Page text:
Since the team is a mixture of different cultures and nationalities, it difficult to build trust when there is such a huge language barrier between us. However, I do believe we’re on the right track in developing the team as a whole, and I’m sure we’re going to do great things once we work together some more.
The other challenge we face is building trust between the Gateway Team and the Minsk teams. Since our primary goal is to build trust between all our partners, this will not be possible if we don’t’ start with Minsk first. Since Minsk historically has been doing development solely at that location, it’s very difficult to prove projects can be done outside that space. It’s difficult task to tackle, but it’s an important step towards our goals in the Gateway Team. We need to show the Minsk development teams that there are many valuable resources outside of that office that can help them facilitate success.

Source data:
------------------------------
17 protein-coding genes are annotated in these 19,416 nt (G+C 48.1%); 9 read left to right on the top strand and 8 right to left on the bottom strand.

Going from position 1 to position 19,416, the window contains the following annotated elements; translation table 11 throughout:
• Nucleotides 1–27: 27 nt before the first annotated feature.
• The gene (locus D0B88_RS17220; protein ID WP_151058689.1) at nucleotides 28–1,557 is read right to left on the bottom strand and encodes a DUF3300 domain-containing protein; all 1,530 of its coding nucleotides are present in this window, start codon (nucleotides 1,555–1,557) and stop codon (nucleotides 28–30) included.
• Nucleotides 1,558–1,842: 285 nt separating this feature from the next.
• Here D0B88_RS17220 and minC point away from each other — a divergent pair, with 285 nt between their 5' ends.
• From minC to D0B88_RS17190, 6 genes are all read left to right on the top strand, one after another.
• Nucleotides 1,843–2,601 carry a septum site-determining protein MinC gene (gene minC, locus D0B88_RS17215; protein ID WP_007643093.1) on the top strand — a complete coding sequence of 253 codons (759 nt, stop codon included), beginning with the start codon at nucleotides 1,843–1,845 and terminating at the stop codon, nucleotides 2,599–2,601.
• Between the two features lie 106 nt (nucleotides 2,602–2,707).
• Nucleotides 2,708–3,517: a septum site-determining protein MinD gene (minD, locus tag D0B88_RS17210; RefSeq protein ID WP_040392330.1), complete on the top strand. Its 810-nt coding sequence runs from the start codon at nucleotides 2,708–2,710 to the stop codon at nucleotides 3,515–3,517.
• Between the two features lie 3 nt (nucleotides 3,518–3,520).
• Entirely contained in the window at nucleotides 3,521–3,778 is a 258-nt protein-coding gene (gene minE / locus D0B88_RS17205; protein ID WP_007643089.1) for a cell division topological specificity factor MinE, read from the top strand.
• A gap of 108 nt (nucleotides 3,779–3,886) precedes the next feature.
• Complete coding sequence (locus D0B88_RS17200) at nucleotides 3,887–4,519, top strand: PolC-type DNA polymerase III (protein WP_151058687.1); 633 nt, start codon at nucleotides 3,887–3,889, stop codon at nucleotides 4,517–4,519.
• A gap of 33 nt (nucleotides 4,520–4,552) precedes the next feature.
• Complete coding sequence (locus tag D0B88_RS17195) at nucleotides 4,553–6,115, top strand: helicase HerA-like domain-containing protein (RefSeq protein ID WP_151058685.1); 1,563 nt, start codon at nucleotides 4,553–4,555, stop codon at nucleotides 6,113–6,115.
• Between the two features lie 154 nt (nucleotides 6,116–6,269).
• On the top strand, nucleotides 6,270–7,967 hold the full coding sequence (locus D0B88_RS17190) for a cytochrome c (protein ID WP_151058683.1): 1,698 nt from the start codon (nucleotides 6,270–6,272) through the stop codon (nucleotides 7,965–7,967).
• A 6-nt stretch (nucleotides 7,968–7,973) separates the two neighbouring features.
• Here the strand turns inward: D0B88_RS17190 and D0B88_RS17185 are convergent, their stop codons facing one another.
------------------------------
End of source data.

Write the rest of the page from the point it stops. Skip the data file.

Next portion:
For someone who just recently moved from Minsk to Prague, how has it been for you?
When my wife, son, and I moved we were very anxious, and I think that’s a very human response during big life events. You know those questions start going through your head like “Was this the right move for me and my family?” and trying to find answers for those questions is difficult. You know, I initially thought there wasn’t much of a difference between Belarussian and Czech culture, but I was very wrong. Cost of living in Prague is higher than in Minsk so that’s a change I needed to get used to.